isn't that a lovely name?
Not sure if it's a short form of something else - anyway - they are
'The History Wardrobe' and last night, they covered women's involvement and fashion in WW1.
This is only a resume and there was such a lot of fashion and working history included, its well worth checking up online, if they are anywhere near you and try and grab a ticket to see them.
I have no affiliation with them, just cant recommend them enough for a giggle and an interesting learning - not quite vaudeville show!
Oh and Lucy always ends up partially stripping down to underwear of the period lol but 'all in the best possible taste' I promise you!
As expected it was a fun and fascinating acting event, where we all learnt a lot and chuckled much along the way.
Lucy is an actress and writer and has published 2 books specifically about women in WW1. Both books are superb.
Though I only bought the cheaper one lol
The one above is the more expensive one at £25
although as she told us, it is cheaper online : )
(The Book Depository has it listed at only £14 or so!)
I bought the £5 one, yes I know, I'm a cheapskate lol
but it's well worth it!
Apparently when the menfolk volunteered to fight for King and country in WW1 and were sent off to fight in 'the war that would be over by Christmas', women had wanted to get stuck in too and do something to 'serve' their country as well.
But they were told initially to 'go home and knit' socks, balaclavas and gloves by some twit in the Government !
Only so many women and young girls could manage to knit socks with 4 needles and knitting patterns came to light with other useful ideas.
Like the mittens with open ended forefinger and thumb so a gun could be fired more easily.
Lucy explained the historical and social relevance of how war affected women and you are able to see just how it must have changed womens lives.
Of course when the war didn't finish at Christmas, the government then encouraged women to do the work that the missing menfolk had done before.
Ha! and women did all manner of work in factories, on farms, delivered milk and post, made guns, filled shells, and all manner of jobs that had been designated as 'mens work' before the war.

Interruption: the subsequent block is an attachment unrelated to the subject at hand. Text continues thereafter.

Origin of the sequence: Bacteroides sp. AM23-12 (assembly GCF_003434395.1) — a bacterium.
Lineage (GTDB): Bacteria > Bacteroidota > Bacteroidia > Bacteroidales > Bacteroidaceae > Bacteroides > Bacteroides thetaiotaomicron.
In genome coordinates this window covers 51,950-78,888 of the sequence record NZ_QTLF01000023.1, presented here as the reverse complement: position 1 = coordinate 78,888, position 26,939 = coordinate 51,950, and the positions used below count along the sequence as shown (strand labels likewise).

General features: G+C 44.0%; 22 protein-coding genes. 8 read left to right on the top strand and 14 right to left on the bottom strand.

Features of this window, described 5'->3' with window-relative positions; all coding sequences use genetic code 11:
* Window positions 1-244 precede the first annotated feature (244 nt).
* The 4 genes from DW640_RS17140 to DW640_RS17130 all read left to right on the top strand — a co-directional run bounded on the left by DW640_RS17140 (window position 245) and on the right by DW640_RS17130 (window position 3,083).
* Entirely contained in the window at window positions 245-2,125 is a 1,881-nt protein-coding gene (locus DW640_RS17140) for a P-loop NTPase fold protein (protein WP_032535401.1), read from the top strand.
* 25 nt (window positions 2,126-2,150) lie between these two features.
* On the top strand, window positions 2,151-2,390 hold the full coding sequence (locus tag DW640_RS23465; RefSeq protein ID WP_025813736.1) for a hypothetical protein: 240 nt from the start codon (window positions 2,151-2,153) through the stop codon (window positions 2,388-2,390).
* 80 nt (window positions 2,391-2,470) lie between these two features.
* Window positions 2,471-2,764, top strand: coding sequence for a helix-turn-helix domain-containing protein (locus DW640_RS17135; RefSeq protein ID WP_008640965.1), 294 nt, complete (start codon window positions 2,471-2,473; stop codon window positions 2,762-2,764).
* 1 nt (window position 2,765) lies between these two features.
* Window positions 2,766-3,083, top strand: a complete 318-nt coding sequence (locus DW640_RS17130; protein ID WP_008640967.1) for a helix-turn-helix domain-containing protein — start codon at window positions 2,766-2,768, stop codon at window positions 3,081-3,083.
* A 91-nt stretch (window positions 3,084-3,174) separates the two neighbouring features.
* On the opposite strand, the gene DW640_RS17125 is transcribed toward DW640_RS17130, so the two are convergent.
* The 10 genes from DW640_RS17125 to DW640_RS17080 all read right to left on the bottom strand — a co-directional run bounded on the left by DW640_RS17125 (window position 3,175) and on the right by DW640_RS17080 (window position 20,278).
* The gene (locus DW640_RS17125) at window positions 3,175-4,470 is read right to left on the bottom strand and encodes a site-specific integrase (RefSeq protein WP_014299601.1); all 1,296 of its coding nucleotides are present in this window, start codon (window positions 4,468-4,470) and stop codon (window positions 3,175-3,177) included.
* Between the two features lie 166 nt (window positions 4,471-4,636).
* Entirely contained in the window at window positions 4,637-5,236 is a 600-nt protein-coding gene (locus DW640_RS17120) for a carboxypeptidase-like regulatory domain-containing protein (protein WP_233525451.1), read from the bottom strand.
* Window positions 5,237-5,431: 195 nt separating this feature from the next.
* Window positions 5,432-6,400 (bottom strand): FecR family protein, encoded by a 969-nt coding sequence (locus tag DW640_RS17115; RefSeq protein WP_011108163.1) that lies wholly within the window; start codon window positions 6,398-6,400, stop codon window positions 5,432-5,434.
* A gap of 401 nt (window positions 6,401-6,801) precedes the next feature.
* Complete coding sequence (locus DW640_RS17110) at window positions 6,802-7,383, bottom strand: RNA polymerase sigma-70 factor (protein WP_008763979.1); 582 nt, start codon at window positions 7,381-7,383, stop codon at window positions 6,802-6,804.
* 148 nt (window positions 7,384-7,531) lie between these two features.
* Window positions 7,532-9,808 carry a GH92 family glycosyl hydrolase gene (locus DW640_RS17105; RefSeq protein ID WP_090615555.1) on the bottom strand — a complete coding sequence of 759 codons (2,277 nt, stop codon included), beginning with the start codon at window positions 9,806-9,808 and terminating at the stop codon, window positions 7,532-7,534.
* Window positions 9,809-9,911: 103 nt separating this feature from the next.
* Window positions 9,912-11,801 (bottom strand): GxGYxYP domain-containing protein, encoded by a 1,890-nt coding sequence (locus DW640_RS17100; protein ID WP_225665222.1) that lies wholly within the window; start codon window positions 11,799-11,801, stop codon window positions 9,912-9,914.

Merry is on the left below and Lucy in night attire on the right.
Most of the clothing they wore throughout is original WW1 and it's amazing they've been able to find so much, you'd have thought most of it would have been long since thrown away!
Ebay is a wonderful place to shop they reckoned lol
Merry may well have been a seamstress so of course lost her work because women had no money to spend on new clothes. She may have been able to make uniforms of course but in this scenario, she became a VAD, a Voluntary Aid Detachment nurse.
And as a sensitive middle class young woman, must have been thrust into unimaginable heartache and horror, depending on where she was posted.
Lucy being unmarried became a clerical assistant and the classic jacket and A line skirt, length to mid calf, came into fashion.
Here she is in the skirt and blouse, Merry at this point was in (original hat, top and clogs!) munition workers uniform.
An original VAD uniform
Great coats became a bit of a fashion statement and surprisingly trench coats did then too, based on great coat design ........... something I hadn't realised at all!
Vogue had a very elegant VAD nurse on its cover and must have encouraged many middle class young women to become involved.
Vogue is on the right below and on the left is the £5 booklet Lucy has produced.
The little silver matches case beneath the hat had been resued for storing pins!
oh bother, Bloggers' not allowing my skew whiffed pics to post the right way - lean left lol
This hat is made of black crepe and since half the countries women needed mourning clothing Courtholds began to see that man made fabrics might be ideal in the new climate . And thus Rayon was born!
I cannot recommend enough The History Wardrobe, its a fascinating evening and like last night, I'm positive youll fill a hall with some 130+ folks no problem at all!